You would be incorrect, good sir, the chart says otherwise. We’re going, against Alabama, with the guy who had 5 yards passing in a half against Florida, Nathan Peterman. Peterman did exactly what you’d expect him to do, nothing.

    Enter Joshua Dobbs, who went 19-of-32 for 192 yards with two touchdown passes and one interception. He also rushed for 75 yards on 19 carries. At one point, it was a ten point game due mainly to the legs and arm of Dobbs. Tennessee lost 34-20, but most everyone forgot the coaching malpractice up to this point due to Dobbs and the hope he brought.

    Tennessee would go on a 4-1 run to finish the season, demolishing a Big 10 team in bowl no one cares about.

    However, there appears to be an identity forming on offense and Derek Barnett has become a superstar.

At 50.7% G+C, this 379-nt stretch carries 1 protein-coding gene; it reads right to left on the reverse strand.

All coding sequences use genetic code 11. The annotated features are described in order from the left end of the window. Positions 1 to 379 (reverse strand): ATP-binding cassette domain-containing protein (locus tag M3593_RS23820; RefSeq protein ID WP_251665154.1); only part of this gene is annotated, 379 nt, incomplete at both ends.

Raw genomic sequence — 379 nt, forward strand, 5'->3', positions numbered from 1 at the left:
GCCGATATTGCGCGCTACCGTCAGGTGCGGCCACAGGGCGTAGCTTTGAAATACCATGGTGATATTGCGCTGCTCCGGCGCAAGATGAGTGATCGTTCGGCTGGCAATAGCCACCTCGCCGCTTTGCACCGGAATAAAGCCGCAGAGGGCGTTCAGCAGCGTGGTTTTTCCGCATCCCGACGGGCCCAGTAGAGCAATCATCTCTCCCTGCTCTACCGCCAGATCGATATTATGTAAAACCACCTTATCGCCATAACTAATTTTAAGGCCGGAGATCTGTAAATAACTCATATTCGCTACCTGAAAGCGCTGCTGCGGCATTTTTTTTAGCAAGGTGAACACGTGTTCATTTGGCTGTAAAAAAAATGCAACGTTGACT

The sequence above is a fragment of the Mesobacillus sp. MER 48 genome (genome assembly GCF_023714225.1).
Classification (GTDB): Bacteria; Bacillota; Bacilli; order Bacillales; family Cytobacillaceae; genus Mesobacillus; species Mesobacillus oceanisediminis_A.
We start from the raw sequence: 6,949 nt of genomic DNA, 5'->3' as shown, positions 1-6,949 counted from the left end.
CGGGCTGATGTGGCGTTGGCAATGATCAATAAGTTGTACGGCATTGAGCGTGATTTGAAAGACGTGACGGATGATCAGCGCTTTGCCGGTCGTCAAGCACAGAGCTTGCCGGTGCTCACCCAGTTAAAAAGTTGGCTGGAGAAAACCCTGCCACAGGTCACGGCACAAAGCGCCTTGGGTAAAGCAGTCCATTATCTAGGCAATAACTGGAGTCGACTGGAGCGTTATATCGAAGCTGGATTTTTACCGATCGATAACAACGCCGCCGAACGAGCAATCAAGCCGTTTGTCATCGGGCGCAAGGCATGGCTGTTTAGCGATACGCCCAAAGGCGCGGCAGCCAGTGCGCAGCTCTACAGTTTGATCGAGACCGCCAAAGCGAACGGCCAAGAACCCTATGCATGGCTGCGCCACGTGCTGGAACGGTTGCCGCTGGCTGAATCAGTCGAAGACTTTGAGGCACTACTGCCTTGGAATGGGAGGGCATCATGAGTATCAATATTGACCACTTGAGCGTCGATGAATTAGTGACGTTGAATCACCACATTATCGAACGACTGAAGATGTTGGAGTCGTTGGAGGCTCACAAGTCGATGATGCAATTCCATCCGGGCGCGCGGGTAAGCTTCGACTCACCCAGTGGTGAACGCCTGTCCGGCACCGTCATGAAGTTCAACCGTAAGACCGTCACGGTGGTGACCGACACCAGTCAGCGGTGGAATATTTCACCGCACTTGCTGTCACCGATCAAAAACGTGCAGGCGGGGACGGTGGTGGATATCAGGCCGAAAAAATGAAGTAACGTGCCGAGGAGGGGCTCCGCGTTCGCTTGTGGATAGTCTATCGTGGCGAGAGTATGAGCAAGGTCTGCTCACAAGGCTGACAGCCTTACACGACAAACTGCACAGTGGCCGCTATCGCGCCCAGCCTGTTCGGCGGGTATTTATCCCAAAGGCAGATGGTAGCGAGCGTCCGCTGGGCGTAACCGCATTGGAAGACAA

February rolls around, another top 10 recruiting class and the majority of the fanbase forgets the coaching, or lack of, showed in 2014.


    Tennessee is back! An exciting backfield of Dobbs and Hurd gets a boost with Alvin Kamara, a former Alabama RB who made a pit stop in junior college before becoming a Vol.

    Butch has hired his handpicked offensive coordinator, a new and exciting name who’s previous job was as a secretary for Michigan. What the hell? Lincoln Riley and Matt Canada expressed interest in becoming OC here and you hired a guy who was out of coaching? Seriously? Whatever. Here's Mike DeBord.

    But, Tennessee has a lot of talent returning on both sides of the field plus the second coming of John Henderson and Albert Haynesworth in 5 stars Kahlil McKenzie and Shy Tuttle to bolster a decent defense.